The appliance of science

Date: Monday, April 04, 2016   |   Author: James Dallas

The use of high quality material and whole-life costs must be the main considerations when picking a livery firm, say experts in the field. James Dallas reports

The commercial graphics division of the science-based technology giant, 3M, which has manufactured livery wraps for LCVs in the UK for 16 years, has launched a new initiative that covers UK van fleets as part of its global reach.

The 3M Select partner programme covers the application of print wrap films for road and rail transport and works with partners on two levels.

Currently four companies are qualified as Select Platinum Partners: Aura Graphics, VGL (Vinyl Graphics Ltd), Stewart Signs and OPG (Owen Pilling Graphics) and seven as Select gold Partners: RGVA Vehicle Branding, Paul Turner Signwriters, AST Signs, Sign 2000, Joyce Design, Universal Graphics and Service Graphics.

3M qualifies the partners according to 15 criteria covering equipment and standard of work.

Platinum Partners take on the biggest contracts, such as the 20,000-plus vans Stewart Signs wrapped for BT Open Reach while the Gold Partners take on work for local firms such as estate agents and plumbers.

Pen Webley, senior marketing executive for 3M Commercial Graphics says: “We know which fleets will be coming up so we can pitch for them.”

She says the Select wraps, which have already launched in markets such as the US, Canada, Germany and Benelux, are well able to withstand fluctuating UK weather while retaining excellent image quality.

Webley claims 3M’s new Envision Film wraps can fit into vehicles’ deepest recesses and last for up to 12 years (a less durable five-year film is also available) through withstanding extremely hot and cold temperatures, UV rays, moisture and even acid dew. Being non-PVC, she claims the wrap films are environmentally friendly and offer greater tensile strength to increase resistance to tearing, which aids the removal process.

The manufacturing process uses 60% less solvent and that which is used is made in part with bio-based materials. The non-PVC properties mean that no Hydrochloric acid is emitted or produced. Therefore, no neutralisation or pollution control equipment is required for storage or disposal, according to 3M.

3M backs its products with warranties of up to 12 years.

“If it failed we would pay for removal, re-supply, application and labour costs,” says Webley.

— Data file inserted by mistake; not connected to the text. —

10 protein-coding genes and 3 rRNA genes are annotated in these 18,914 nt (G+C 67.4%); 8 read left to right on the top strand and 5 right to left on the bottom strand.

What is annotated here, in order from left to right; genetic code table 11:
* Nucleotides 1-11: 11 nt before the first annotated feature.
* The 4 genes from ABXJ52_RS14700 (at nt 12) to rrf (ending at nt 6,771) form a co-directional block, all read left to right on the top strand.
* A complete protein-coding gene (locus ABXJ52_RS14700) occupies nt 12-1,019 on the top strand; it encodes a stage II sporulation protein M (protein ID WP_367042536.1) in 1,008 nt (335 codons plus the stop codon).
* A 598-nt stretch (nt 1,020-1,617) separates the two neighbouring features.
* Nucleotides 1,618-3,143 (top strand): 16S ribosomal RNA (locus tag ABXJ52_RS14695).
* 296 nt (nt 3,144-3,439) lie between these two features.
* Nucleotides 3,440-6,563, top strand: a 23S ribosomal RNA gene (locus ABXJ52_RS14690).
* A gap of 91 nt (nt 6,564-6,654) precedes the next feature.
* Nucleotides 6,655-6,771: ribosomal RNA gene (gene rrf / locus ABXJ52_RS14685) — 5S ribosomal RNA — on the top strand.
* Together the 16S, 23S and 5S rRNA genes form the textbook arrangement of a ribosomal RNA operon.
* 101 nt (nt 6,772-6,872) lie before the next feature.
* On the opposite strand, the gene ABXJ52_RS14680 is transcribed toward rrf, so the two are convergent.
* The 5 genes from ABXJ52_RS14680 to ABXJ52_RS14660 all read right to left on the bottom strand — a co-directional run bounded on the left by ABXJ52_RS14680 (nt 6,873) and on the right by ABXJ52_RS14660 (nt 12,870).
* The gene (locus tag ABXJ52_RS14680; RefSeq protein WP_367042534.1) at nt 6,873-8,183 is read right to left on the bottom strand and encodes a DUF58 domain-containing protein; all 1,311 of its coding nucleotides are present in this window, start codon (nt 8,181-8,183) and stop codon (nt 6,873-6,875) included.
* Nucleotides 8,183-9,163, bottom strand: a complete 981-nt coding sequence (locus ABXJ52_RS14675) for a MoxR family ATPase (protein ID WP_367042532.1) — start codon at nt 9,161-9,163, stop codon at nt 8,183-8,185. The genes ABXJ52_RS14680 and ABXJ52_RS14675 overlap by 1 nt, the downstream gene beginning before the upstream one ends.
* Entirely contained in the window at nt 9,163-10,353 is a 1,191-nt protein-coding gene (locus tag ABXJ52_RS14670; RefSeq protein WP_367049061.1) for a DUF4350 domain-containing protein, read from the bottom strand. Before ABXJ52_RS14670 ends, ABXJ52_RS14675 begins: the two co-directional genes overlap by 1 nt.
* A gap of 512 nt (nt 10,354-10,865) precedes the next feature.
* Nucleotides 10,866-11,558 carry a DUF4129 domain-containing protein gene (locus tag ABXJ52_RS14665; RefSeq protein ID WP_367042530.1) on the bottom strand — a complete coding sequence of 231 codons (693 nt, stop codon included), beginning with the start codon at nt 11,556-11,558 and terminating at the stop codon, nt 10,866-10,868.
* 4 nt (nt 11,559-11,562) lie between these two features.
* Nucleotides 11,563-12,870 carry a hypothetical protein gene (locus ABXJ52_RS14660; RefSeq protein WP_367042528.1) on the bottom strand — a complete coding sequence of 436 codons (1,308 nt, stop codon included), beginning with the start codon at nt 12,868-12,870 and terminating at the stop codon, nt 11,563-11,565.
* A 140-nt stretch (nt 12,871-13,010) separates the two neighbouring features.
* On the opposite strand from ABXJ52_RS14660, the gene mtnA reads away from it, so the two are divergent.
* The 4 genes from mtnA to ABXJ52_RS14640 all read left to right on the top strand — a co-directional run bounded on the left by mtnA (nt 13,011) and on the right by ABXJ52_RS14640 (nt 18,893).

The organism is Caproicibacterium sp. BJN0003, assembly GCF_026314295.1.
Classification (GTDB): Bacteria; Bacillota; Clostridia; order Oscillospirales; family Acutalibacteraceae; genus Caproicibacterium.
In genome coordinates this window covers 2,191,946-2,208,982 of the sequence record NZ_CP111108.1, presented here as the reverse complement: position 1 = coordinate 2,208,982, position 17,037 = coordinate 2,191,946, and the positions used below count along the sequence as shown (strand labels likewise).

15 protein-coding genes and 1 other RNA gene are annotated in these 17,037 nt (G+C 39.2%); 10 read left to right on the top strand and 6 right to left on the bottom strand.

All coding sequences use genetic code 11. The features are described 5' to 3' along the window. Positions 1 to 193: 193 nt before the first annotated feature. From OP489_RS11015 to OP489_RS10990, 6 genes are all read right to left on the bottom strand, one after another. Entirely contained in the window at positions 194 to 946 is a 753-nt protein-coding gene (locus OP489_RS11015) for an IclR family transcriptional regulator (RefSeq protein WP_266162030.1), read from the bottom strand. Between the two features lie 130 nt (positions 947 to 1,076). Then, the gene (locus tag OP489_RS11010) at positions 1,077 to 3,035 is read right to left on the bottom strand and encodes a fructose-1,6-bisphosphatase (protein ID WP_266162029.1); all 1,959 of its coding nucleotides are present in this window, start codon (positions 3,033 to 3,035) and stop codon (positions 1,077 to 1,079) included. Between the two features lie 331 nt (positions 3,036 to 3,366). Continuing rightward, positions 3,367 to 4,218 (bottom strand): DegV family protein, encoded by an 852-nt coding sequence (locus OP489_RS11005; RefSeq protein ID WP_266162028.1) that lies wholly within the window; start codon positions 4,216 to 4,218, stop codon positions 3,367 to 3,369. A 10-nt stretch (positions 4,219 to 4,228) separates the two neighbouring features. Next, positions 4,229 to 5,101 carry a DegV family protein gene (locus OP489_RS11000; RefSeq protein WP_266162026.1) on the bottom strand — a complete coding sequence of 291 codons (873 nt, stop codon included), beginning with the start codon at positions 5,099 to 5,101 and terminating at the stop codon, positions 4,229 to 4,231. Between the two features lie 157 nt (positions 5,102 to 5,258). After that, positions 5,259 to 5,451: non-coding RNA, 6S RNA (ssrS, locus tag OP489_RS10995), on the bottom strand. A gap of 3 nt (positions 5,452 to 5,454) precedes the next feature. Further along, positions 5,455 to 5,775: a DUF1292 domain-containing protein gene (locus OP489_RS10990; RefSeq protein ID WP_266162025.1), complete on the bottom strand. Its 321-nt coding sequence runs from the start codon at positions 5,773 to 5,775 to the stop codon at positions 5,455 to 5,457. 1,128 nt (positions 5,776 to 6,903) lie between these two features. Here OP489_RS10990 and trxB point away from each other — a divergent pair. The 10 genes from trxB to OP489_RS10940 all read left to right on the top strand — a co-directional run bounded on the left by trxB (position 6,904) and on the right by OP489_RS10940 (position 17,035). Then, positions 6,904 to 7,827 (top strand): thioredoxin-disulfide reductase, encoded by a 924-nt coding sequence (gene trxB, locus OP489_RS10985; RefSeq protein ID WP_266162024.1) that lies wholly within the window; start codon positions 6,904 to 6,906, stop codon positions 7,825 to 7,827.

Cheap is not cheerful

Fleet decision makers need to focus on quality and whole life costs and beware of plumping for the cheapest option when it comes to choosing vehicle livery, according to graphics and wrapping firm Sign Language, which was acquired by CGI Creative Graphics International in October 2015.

Boss Tobin Jenkins stresses that specifying quality livery vinyl and wrapping at the outset of a company van’s fleet life is critical to safeguard vehicle value at defleet time.

In an unregulated area of the industry, Jenkins also emphasises fleets must use qualified and experienced applicators to apply the wraps.

He points out that fully wrapping a van can result in it achieving a better remarketing value because the vinyl will shield the paintwork from light degradation as well as protecting it against minor stone chips and abrasions, leaving it in “pristine condition”.

With customers including Autoglass, Network Rail, Euro Car Parts, Hertz UK, Leaseplan, Lex Autolease and UK Mail and an online ordering system designed to reduce vehicle downtime, Sign Language has set its sights on the corporate sector.

“These are among the clients we work with who have recognized that using cheap vinyl livery and wrapping can severely impact the second hand value of vehicles,” Jenkins says.

Much like 3M, Jenkins highlights the advantage of using wraps that can be easily removed at remarketing time

“Companies can spend a lot of money decommissioning vehicles at the end of their life, but that cost could have been more than offset had they used top quality vinyl. Quality vinyl is more easily removed at the end of life,” he claims.

Jenkins warns that inexpert applicators using knives to remove livery are likely to damage paintwork and cause corrosion further down the line, necessitating repairs and damaging resale values.

Jenkins wishes to dispel the perception that livery application and removal is easy, unskilled work. He warns that because, unlike for vehicle mechanics, there is no industry-wide accreditation body for applicators, fleet managers must be vigilant in checking their skill levels before taking them on.

A quality wrap not only protects a van’s RVs it also turns it into a free mobile billboard for the business during its working life, he concludes.

 

 

 

 



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